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Wednesday, December 5, 2018

Got Gas

So far as is known, Johnstown's first gas station was located on Maple Avenue at the site of the old Atlantic Refining Company warehouse. That its role as a filling station developed more by accident than design. 
When Atlantic opened their bulk plant on Maple Avenue in 1892, gasoline was just a by-product rather than the basic commodity of the petroleum industry. The principal product sold was kerosene along with a variety of lubricating oils for industrial use. 

In those days the kerosene was delivered to the plant in railroad tank cars which held several thousand gallons. But gas, being a less important item on the sales list, was delivered to the local plant in 50-gallon barrels. The principal use of gasoline at the time was for torch lights and to a lesser extent, in some stoves. 

When cars arrived on the scene there weren't any gas stations, as such in the Johnstown area. Which meant drivers had to go the Maple Avenue plant to fill up. A few years later the Freedom Oil Company opened a bulk plant at the end of Oak Street near the Stonycreek River and it likewise became a popular stopping place for the city's early motorists.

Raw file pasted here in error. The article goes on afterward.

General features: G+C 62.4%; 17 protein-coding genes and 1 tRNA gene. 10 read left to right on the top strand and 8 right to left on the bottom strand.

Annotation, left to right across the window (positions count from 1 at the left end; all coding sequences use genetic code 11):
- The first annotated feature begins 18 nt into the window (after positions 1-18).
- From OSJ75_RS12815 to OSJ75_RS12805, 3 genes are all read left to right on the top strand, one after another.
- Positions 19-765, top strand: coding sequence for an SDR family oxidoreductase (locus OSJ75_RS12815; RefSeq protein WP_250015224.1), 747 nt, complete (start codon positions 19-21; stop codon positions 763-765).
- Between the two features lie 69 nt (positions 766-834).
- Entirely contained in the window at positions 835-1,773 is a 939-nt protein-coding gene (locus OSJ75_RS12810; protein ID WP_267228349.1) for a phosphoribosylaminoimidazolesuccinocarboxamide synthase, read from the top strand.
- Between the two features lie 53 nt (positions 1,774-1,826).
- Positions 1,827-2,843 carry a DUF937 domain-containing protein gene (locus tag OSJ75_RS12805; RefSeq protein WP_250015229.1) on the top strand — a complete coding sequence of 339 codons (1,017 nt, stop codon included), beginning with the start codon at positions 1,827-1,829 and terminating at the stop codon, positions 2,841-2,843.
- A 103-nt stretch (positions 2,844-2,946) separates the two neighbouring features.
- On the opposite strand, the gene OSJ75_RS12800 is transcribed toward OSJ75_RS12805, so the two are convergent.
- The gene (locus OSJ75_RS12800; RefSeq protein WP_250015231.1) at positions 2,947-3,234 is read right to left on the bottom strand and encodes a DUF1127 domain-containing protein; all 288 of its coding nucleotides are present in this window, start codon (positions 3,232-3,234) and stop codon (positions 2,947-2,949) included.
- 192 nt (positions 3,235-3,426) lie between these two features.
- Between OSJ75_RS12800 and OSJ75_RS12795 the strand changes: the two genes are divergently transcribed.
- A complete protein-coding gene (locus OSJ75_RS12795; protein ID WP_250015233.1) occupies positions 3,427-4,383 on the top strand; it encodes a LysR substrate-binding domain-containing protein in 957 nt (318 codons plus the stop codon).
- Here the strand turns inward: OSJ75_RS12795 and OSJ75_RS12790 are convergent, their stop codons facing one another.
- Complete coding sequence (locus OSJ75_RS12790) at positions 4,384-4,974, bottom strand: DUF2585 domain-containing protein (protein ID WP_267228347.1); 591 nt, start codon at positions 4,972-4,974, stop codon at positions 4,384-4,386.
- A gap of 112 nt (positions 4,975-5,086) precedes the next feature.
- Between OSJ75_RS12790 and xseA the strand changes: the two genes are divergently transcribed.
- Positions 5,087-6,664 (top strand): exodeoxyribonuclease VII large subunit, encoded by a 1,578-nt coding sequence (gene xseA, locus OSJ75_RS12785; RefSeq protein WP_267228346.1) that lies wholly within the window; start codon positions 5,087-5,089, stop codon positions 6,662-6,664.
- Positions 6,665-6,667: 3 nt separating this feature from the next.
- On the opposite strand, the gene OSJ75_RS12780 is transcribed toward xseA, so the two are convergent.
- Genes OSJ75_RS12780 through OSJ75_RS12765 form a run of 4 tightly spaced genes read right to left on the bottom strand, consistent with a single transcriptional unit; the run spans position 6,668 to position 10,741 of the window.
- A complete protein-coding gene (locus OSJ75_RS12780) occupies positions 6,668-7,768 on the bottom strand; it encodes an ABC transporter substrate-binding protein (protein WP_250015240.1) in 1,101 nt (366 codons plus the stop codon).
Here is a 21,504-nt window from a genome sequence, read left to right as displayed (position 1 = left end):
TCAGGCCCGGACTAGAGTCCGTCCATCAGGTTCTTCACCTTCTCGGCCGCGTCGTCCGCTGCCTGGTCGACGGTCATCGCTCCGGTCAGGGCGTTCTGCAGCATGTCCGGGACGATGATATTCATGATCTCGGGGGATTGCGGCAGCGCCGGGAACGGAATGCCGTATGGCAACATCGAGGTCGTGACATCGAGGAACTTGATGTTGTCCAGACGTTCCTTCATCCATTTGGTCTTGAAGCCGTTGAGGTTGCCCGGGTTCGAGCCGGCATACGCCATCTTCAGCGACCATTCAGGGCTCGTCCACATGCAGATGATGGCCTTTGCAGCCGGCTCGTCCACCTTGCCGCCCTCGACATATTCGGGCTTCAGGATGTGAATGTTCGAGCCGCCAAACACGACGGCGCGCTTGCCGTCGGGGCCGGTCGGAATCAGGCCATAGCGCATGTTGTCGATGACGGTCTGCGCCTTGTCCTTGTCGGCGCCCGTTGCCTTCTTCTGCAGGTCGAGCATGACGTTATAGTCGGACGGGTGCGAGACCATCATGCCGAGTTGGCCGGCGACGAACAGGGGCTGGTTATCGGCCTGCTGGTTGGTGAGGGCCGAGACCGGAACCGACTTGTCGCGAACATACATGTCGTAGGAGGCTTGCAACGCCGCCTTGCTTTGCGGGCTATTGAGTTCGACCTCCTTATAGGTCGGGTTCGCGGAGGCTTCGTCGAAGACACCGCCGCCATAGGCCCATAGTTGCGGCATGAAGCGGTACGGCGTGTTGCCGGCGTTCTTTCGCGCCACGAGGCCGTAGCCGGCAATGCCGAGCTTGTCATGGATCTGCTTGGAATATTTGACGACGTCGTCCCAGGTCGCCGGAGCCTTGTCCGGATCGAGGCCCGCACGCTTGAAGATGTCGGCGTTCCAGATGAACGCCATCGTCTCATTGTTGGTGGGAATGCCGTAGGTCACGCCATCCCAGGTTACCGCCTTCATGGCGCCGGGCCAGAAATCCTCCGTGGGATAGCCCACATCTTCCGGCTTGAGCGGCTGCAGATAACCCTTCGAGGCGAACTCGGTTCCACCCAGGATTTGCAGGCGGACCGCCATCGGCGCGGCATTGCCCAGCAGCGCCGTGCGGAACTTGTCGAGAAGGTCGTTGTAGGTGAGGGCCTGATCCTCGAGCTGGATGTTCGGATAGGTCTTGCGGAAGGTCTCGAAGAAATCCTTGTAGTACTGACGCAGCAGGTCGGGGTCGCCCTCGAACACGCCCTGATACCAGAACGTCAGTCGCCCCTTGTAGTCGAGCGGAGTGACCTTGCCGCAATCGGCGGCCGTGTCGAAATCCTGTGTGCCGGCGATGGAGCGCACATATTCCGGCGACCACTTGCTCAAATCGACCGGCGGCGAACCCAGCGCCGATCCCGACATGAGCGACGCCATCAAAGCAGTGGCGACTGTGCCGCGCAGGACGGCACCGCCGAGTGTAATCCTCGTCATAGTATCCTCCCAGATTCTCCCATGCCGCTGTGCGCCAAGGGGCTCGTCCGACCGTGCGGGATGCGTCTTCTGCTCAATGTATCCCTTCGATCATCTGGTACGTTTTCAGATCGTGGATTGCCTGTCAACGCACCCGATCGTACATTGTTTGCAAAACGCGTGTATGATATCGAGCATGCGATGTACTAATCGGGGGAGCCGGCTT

Ordinary hand buckets were used to refuel the early auto's. The buckets were filled from the 50-gallon barrels and the gas was funneled into the vehicle. A chamois skin was used to cover the mouth of the funnel to strain out any foreign objects.
As the use of cars grew, retail outlets for gasoline began to pop up throughout the city. 

Just where the first full-time station was located is now unknown. But some of the early stations were: opposite the Glosser Building on Franklin along at the site of the old Pringle's Garage on Franklin Street - the pumps at these early station had a one-gallon capacity.

While the new retail stations depended on cars for their business they were also dependent - in another respect - on the horse and wagon. In those days the automotive industry hadn't advanced to the point where tank trucks were used to make wholesale deliveries to the stations. So ironically, when a retail dealer placed an order for more supplies it was delivered in barrels a top a horse-drawn wagon.

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